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On Husband’s 36th birthday, I asked him how he would like to celebrate this glorious occasion. He opted for a BBQ in the back garden with a few friends.

Earlier that day, I called Husband at work:

“So, about this party-”

“It’s not a party! It’s a quiet barbeque at home.”

“Right. Er, what if it WAS a party? Would that be a bad thing?”

“No. Hang on – no, I mean yes.”


Now, there were only 7 people attending, which is really not sufficient to qualify as a ‘party’. Technically, a party is defined of a gathering of 10 or more people, later joined by police after a complaint from the neighbours, with at least one person catching an airborne pie with their face.

However, after the above-dictated discussion with Husband, I put away most of the balloons – although I glued two to the front door just so people would know where the party BBQ was. And I prepared a gallon of frozen margharita, which is only hospitable.

I had baked a surprise birthday cake for Husband, complete with frosting and milk chocolate nipples (they’re not marketed as such – but Hershey’s Kisses are quite patently chocolate nipples).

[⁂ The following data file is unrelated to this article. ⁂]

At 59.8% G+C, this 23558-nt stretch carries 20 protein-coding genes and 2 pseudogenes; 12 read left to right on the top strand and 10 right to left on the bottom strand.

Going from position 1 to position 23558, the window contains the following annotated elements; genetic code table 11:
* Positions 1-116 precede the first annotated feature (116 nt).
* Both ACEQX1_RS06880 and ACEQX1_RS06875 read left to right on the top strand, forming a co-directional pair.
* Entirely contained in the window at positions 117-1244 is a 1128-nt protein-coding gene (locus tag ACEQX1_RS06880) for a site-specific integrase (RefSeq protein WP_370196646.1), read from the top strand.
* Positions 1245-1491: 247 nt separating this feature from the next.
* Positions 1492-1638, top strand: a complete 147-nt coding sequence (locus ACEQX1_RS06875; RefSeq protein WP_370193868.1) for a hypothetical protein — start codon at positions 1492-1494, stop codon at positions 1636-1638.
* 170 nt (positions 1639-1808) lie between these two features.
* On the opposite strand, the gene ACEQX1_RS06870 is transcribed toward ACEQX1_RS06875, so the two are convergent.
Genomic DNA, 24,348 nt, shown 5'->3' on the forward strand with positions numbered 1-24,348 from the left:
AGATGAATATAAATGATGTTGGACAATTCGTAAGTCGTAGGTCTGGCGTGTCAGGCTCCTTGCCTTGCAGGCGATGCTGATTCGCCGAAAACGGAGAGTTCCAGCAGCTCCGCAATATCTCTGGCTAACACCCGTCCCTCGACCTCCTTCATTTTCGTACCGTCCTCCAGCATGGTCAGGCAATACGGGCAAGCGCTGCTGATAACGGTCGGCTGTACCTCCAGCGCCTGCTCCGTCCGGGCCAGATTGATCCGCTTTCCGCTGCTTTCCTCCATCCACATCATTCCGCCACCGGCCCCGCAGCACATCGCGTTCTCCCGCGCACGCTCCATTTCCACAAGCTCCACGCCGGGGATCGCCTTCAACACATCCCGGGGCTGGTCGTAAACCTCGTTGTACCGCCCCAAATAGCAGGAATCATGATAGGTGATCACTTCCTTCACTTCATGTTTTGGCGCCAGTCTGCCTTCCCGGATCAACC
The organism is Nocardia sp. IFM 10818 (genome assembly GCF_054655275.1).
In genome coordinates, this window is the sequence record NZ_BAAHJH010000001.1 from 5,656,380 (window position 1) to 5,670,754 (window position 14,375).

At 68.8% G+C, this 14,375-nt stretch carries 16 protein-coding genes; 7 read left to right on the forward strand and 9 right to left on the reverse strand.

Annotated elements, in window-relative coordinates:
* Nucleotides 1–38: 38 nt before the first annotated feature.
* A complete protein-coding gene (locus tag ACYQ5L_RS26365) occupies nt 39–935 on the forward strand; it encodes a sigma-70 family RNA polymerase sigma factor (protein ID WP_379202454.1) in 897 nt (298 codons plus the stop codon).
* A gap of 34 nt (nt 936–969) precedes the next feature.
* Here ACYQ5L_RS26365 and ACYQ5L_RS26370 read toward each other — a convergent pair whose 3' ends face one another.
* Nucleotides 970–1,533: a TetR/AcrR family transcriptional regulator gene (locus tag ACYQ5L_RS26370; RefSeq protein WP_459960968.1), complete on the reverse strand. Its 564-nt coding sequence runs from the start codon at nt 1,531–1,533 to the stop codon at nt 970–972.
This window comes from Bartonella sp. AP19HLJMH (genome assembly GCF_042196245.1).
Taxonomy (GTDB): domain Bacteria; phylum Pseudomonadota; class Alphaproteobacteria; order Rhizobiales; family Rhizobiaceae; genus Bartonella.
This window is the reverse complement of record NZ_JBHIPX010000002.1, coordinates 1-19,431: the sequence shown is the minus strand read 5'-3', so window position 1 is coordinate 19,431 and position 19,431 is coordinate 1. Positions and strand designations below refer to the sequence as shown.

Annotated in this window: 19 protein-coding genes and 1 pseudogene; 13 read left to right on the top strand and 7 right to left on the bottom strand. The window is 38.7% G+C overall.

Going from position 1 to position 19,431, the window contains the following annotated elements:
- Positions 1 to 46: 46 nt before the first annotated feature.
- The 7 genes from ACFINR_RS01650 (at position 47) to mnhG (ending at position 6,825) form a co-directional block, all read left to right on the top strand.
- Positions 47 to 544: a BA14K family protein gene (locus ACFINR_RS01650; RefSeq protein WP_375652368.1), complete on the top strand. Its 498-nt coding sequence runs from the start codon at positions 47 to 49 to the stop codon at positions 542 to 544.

For the life of me I could not track down cake candles. Whatever happened to small, candy-striped candles with tiny plastic flower-shaped spiked holders? Couldn’t find them anywhere across the length and breadth of Dubai, but eventually I located some novelty candles with a farm theme going.

As I walked into the garden bearing the cake topped with a flaming-headed chicken, the entire party group launched into an enthusiastic if drunkenly tone-deaf rendition of ‘Happy Birthday To You’.

Husband’s response was to roll his eyes so emphatically I’m surprised he didn’t dislocate his retina. At that point, the only correct and appropriate counter response would have been to pie him with the cake. However, I would first have had to put out the chicken. Also, it was presented on a solid plate which was a wedding present from Edel and I didn’t want to break it.

Nor Husband’s nose, of course.

Even though the event fell short of a ‘party’, when I went downstairs the following morning and saw the state of the kitchen*, THEN it felt like a party – or the aftermath anyway.

* Can anyone tell me what IS IT with men and bottle tops? After we have friends around I find bottle tops strewn about the place like some hillbilly shack – on the floor, across the counter, in the toaster, under the coffee filters, stuck to the grouting


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